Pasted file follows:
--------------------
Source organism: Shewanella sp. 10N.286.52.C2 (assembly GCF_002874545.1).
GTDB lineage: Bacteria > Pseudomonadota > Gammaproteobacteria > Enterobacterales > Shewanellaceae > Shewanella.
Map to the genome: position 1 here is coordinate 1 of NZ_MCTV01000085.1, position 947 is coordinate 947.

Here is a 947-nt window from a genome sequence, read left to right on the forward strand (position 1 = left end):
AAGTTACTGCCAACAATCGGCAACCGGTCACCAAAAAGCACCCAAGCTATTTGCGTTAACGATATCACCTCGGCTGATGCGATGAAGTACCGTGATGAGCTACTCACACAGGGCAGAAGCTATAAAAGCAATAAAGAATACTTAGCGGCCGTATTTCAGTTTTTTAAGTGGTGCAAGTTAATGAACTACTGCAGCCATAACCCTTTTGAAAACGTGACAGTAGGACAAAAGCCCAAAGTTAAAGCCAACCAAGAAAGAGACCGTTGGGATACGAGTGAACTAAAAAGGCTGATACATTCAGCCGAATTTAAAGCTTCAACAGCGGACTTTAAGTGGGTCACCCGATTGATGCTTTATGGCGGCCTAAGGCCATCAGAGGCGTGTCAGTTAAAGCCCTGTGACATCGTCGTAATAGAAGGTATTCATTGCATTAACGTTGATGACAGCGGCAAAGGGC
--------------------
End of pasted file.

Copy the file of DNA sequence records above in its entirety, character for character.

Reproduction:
Source organism: Shewanella sp. 10N.286.52.C2 (assembly GCF_002874545.1).
GTDB lineage: Bacteria > Pseudomonadota > Gammaproteobacteria > Enterobacterales > Shewanellaceae > Shewanella.
Map to the genome: position 1 here is coordinate 1 of NZ_MCTV01000085.1, position 947 is coordinate 947.

Here is a 947-nt window from a genome sequence, read left to right on the forward strand (position 1 = left end):
AAGTTACTGCCAACAATCGGCAACCGGTCACCAAAAAGCACCCAAGCTATTTGCGTTAACGATATCACCTCGGCTGATGCGATGAAGTACCGTGATGAGCTACTCACACAGGGCAGAAGCTATAAAAGCAATAAAGAATACTTAGCGGCCGTATTTCAGTTTTTTAAGTGGTGCAAGTTAATGAACTACTGCAGCCATAACCCTTTTGAAAACGTGACAGTAGGACAAAAGCCCAAAGTTAAAGCCAACCAAGAAAGAGACCGTTGGGATACGAGTGAACTAAAAAGGCTGATACATTCAGCCGAATTTAAAGCTTCAACAGCGGACTTTAAGTGGGTCACCCGATTGATGCTTTATGGCGGCCTAAGGCCATCAGAGGCGTGTCAGTTAAAGCCCTGTGACATCGTCGTAATAGAAGGTATTCATTGCATTAACGTTGATGACAGCGGCAAAGGGC